Is Your Teen Developing an Eating Disorder?
When Nancy Clark became a sports nutritionist, she thought she was going to be counseling athletes about sports nutrition. Instead, she found her one-on-one counseling sessions centered on eating disorders.
"The same characteristics it takes to be an athlete – you need to be dedicated, a hard worker – are those same characteristics that are needed to be anorexic," Clark says. "It's hard to be anorexic. It's hard to be so dedicated, compulsive and disciplined."
How Do Eating Disorders Start?
For some teens too, the drive for perfection can sometimes take a wrong turn, beginning as disordered eating and ending with a full-blown eating disorder.
Disordered eating is sometimes referred to as the gateway "drug" to an eating disorder, just as marijuana is often called the gateway drug to harder drugs. "Disordered eating is under-consuming," Clark says. "It's often not eating much during the day and then getting carried away with frozen yogurt at night time. It's a very limited diet."
Clark says eating disorders begin with what seem like harmless disordered eating habits. Maybe a teenager insists on eating turkey sandwiches every day or having meal replacement drinks. Maybe they suddenly decide to become a vegetarian, which Clark says may be just a politically correct way of eliminating a food group perceived to be fattening. Other red flag behaviors can include social withdrawal and constant complaining about body weight.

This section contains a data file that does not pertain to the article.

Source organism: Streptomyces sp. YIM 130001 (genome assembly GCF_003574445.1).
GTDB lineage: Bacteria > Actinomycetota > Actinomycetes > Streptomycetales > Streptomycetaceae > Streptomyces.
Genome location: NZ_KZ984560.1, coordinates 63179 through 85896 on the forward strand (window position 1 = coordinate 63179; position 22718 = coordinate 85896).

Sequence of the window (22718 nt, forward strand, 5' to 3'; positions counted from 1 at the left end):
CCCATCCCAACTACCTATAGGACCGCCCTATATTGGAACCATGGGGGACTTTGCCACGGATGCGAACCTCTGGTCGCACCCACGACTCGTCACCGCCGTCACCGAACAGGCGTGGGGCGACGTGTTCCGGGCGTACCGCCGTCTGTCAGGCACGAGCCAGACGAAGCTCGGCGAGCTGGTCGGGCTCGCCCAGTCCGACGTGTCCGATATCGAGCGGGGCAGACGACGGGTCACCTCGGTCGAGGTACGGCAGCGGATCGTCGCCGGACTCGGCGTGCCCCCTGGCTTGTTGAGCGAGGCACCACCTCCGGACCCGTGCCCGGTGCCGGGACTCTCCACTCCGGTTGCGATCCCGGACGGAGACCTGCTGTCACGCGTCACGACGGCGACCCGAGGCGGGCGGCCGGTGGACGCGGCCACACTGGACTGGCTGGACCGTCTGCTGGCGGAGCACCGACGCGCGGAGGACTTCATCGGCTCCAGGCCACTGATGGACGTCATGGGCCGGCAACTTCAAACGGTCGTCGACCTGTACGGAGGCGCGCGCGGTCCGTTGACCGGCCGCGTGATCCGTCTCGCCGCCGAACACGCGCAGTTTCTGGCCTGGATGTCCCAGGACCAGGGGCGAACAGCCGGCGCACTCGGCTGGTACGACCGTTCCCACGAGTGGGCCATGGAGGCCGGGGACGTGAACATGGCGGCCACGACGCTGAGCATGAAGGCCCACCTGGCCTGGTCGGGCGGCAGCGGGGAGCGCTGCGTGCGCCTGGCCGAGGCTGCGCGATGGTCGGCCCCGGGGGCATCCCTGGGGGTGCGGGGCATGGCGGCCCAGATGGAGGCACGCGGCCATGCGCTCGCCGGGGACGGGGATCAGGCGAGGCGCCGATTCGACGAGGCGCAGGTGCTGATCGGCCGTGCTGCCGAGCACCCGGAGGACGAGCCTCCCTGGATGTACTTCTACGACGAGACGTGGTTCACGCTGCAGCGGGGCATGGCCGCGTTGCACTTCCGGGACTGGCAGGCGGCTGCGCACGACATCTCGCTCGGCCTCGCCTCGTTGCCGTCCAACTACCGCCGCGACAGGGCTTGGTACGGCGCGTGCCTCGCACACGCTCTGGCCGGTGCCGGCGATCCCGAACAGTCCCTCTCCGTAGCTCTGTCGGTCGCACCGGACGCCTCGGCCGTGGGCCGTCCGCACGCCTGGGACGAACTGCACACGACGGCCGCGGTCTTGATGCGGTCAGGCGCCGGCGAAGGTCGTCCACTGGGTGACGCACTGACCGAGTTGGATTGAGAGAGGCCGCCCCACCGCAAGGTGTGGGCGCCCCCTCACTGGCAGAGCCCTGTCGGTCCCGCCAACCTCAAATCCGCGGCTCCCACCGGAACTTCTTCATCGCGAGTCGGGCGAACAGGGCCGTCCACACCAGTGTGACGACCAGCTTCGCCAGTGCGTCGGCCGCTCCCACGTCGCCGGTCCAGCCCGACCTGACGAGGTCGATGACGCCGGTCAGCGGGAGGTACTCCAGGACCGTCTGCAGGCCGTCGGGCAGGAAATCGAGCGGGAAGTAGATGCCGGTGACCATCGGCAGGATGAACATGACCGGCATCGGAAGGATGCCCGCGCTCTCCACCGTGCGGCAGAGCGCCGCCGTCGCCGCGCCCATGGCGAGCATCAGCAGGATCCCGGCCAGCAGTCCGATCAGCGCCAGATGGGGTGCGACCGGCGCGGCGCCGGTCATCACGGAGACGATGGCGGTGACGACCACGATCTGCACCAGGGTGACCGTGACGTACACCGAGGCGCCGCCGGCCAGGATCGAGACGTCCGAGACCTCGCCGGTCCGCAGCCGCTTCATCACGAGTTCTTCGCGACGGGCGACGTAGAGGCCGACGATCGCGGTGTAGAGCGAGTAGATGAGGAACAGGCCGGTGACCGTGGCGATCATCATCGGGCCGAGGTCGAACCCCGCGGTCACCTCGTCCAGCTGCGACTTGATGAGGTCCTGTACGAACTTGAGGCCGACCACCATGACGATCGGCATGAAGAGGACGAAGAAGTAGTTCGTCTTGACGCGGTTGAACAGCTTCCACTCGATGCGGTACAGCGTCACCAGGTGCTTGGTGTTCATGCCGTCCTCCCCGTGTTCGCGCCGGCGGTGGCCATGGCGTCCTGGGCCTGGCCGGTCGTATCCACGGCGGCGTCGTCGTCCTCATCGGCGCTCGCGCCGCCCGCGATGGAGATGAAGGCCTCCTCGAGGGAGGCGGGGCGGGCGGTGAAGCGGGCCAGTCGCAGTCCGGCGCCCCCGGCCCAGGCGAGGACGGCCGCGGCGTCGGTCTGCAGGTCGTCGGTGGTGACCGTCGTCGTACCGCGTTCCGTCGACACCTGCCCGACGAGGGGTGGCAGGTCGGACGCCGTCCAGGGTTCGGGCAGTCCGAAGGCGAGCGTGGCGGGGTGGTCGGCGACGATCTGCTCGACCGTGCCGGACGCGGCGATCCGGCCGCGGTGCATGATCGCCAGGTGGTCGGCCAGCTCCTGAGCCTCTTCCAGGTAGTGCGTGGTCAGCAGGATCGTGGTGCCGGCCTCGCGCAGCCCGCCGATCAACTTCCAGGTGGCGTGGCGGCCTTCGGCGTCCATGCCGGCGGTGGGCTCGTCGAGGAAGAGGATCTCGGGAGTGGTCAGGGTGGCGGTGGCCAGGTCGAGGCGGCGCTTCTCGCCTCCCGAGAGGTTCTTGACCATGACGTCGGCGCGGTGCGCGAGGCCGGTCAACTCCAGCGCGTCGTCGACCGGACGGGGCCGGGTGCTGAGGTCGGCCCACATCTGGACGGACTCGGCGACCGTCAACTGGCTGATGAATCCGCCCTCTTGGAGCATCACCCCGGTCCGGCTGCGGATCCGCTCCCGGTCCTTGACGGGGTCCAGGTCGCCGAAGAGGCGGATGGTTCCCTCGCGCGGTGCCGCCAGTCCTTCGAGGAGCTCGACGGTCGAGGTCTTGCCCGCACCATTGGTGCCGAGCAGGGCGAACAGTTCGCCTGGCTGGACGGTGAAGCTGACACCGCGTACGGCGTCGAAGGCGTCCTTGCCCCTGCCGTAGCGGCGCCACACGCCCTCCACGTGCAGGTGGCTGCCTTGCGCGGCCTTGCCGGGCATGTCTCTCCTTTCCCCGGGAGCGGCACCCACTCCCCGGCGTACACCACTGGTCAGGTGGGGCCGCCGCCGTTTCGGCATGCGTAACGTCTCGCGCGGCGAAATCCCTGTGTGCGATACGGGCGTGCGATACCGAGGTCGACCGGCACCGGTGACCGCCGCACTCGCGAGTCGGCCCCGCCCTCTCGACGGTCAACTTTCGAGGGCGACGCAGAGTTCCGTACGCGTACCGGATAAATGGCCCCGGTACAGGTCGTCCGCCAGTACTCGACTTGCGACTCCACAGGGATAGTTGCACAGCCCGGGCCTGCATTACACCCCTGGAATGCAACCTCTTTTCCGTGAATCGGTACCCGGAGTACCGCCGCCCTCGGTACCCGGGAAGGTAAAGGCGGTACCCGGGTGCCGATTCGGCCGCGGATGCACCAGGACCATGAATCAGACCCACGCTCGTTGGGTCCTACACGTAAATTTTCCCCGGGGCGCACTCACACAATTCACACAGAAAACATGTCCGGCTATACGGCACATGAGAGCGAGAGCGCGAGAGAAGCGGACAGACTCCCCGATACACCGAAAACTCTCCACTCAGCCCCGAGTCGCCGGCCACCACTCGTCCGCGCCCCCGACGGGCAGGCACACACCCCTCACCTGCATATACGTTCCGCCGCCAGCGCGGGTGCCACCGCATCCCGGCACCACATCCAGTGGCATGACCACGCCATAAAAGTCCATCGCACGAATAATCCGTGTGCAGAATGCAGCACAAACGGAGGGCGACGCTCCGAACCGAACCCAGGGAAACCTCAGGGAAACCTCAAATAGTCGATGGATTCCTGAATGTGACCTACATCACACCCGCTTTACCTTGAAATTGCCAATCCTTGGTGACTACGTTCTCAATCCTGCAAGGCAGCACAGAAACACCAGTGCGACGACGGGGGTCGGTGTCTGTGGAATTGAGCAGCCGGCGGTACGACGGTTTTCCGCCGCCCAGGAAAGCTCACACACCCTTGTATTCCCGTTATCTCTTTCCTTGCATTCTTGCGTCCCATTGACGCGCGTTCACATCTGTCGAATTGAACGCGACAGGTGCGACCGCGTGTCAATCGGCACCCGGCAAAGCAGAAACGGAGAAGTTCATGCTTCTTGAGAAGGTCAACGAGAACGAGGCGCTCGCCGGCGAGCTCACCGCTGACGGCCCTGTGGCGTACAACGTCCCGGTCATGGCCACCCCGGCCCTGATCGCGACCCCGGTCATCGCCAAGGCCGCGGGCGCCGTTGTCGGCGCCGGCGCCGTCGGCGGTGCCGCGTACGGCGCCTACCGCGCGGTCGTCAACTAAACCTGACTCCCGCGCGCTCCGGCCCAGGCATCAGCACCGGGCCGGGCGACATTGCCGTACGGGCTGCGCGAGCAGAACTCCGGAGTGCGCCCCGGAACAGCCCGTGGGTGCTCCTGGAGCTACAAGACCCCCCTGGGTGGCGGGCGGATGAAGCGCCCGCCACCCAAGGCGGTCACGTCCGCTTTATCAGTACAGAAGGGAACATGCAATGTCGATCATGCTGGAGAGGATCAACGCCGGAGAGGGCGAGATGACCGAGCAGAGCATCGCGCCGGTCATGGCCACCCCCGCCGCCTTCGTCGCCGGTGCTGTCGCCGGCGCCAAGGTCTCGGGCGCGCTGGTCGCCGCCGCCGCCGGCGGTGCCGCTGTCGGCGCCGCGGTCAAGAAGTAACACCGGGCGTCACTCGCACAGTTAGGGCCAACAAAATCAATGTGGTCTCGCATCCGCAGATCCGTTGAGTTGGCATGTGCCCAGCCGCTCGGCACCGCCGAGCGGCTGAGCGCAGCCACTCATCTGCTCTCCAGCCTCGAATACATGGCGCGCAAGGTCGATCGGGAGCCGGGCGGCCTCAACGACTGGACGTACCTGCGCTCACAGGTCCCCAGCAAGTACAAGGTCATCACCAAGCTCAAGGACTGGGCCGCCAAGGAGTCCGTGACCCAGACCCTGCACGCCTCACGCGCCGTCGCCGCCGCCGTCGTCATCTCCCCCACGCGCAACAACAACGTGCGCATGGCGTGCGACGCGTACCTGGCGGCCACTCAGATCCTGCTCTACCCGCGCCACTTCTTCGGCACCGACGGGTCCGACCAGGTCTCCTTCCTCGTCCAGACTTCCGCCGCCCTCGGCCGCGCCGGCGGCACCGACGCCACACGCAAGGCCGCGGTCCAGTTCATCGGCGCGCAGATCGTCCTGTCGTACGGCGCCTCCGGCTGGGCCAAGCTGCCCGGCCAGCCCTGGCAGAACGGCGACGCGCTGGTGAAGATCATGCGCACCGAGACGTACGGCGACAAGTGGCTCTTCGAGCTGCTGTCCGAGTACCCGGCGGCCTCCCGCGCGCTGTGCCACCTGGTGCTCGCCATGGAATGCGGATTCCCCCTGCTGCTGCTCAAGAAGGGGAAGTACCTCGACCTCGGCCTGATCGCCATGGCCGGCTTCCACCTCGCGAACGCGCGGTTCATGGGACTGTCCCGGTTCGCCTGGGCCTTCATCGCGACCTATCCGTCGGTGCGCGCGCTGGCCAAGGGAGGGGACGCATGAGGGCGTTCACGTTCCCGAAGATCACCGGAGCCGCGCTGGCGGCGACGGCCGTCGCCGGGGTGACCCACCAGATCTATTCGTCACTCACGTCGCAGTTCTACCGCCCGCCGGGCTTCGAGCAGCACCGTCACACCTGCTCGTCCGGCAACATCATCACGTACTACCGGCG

Empower Teens With the Truth About Diets
Debra Waterhouse, the author of Outsmarting the Female Fat Cell (Warner Books, Reprint, 1994), says teens are inspired when they learn the secrets behind the dieting industry and how dieting weakens teens psychologically and physically. "What I've discovered is when they think about it and get all the pieces together, they get sort of angry," Waterhouse says. "They say, 'Why are we caught in this trap?' and 'This is ridiculous, women are stronger than this and can break free.' Overall the theme is they are going to be the generation to make it a different place for women, where we can eat with pleasure and with freedom and that all different body shapes and sizes are OK."
Waterhouse believes the dangerous dieting game became part of pop culture starting in the 1960s. She says women thought it would be different to get away from the maternal bodies of their mothers and go instead for an almost boyish figure as a way to enter the man's world.
10 Tips to Prevent Eating Disorders
So how do you help your teen break free from the food obsession and live a healthy life of moderation?
Unfortunately, losing fat the smart way can be difficult. Experts say your teen will benefit from your support. The following tips could prevent a teen with disordered eating patterns from slipping over the thin line and into an eating disorder:
- Teach low-fat cooking skills.
- Let the teen eat when she is hungry.
- Limit television.
- Encourage a day of rest.
- Serve balanced meals.
- Don't always forbid fast food.
- Encourage informal, moderate exercise.
- Emphasize fruits and vegetables and fiber.
- Don't count calories.
- Don't obsess in front of the mirror.